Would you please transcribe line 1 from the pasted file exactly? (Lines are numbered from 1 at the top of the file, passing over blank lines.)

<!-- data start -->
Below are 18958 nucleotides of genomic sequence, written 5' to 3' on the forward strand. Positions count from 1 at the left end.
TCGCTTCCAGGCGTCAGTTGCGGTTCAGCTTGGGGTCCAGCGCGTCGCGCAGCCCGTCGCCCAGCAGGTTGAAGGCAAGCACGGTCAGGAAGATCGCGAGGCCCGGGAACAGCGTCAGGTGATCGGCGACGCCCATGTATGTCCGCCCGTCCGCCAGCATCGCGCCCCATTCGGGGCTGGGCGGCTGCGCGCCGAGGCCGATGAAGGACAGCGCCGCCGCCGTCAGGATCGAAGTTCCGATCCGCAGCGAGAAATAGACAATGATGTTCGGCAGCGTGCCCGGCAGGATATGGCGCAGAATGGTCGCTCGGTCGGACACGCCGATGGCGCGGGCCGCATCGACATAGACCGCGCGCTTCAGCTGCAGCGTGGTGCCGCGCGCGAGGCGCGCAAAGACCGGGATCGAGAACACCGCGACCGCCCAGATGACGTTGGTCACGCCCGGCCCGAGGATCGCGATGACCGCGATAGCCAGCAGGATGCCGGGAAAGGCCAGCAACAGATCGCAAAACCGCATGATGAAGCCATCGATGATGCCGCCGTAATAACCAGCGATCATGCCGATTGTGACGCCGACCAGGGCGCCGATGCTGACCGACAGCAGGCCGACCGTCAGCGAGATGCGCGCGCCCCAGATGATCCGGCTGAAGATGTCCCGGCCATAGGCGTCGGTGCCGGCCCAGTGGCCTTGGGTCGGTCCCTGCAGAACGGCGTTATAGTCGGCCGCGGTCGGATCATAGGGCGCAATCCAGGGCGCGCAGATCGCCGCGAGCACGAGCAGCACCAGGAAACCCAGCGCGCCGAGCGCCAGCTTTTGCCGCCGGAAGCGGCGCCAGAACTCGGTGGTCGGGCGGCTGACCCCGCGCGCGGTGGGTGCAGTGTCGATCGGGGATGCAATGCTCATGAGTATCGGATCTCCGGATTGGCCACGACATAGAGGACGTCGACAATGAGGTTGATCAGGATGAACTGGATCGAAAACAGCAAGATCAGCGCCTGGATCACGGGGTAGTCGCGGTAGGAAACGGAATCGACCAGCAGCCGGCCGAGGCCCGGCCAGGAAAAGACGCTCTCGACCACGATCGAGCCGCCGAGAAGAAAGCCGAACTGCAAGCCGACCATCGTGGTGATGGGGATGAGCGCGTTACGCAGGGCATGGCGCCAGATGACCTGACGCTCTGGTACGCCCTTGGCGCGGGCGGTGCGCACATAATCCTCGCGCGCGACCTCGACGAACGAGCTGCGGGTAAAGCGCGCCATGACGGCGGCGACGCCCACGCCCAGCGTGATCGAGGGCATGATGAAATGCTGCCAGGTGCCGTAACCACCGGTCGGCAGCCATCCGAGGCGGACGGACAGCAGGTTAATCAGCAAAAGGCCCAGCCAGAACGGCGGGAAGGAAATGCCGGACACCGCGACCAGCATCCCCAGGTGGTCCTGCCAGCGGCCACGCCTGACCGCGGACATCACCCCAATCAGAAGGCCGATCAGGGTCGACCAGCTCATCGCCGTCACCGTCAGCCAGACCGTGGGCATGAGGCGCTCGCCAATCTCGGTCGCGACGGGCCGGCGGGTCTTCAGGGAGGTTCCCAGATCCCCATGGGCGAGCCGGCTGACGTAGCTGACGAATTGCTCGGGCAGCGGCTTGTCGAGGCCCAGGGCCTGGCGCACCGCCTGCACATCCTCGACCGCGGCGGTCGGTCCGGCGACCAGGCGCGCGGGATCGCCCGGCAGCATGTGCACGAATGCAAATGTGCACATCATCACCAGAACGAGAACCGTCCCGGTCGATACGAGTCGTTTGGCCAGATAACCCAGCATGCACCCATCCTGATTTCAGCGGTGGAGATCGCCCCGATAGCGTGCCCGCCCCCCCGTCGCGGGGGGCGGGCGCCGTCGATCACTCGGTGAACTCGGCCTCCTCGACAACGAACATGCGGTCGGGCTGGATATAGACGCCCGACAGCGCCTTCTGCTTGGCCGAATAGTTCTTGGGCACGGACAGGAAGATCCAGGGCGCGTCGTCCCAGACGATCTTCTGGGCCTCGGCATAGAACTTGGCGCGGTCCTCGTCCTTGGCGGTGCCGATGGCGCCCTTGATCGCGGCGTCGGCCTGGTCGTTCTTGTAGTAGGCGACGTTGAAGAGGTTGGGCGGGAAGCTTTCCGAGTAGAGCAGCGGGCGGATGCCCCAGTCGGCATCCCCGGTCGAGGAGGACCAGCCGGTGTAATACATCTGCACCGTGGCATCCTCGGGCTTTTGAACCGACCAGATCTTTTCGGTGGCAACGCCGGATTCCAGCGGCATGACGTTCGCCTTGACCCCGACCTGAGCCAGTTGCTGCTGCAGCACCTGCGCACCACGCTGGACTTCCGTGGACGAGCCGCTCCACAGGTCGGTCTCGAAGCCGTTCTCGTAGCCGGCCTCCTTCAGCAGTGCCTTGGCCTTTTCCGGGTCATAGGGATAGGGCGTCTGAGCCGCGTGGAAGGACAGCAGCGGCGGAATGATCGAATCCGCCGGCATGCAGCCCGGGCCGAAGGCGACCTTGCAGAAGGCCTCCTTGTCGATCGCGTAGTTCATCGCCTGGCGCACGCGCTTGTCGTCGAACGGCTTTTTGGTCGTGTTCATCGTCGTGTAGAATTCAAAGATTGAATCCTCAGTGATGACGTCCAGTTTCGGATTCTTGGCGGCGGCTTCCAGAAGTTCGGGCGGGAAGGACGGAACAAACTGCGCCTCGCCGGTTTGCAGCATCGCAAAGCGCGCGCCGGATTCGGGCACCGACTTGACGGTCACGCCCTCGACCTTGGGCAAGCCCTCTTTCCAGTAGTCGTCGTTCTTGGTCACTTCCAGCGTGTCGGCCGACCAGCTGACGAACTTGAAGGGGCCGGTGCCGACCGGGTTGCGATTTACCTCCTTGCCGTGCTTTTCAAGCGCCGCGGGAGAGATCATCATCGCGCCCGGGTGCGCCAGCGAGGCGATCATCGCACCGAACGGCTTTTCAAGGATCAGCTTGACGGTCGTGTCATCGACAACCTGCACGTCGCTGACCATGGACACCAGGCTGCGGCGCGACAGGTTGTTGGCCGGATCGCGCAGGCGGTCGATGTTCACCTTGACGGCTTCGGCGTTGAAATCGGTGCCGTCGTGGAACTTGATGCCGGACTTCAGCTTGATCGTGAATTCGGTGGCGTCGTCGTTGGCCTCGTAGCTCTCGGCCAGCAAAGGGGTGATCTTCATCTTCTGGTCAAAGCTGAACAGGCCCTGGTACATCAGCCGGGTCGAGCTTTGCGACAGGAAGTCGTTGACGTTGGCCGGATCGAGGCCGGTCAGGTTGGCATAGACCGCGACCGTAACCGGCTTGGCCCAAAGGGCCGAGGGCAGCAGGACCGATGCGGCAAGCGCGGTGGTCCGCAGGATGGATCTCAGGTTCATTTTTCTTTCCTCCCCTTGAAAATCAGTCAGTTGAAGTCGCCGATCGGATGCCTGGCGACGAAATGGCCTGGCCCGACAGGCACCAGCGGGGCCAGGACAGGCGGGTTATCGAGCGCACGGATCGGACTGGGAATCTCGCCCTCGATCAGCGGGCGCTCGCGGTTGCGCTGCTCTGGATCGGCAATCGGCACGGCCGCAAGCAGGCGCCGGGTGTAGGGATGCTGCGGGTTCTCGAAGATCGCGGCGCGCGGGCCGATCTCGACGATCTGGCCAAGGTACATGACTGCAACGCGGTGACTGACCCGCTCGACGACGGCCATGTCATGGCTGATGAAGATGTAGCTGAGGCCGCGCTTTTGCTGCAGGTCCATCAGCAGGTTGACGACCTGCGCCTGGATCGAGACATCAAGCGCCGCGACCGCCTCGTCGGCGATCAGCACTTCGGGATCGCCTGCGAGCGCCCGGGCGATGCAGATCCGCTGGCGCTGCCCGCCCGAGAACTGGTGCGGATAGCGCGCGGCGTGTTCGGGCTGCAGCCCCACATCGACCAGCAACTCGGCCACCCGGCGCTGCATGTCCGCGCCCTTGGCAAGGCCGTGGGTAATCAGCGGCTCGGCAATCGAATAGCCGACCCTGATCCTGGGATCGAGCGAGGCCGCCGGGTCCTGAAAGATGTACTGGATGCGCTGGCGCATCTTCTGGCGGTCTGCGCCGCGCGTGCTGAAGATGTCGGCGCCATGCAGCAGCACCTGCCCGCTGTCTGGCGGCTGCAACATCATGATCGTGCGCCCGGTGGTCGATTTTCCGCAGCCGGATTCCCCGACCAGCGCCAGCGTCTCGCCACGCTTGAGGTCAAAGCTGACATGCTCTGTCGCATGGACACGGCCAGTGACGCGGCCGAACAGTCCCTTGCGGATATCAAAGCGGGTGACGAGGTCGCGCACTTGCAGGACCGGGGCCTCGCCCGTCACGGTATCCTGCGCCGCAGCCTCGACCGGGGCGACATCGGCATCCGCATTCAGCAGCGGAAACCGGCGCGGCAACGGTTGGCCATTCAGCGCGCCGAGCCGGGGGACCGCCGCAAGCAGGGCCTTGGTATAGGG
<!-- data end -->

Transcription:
Below are 18958 nucleotides of genomic sequence, written 5' to 3' on the forward strand. Positions count from 1 at the left end.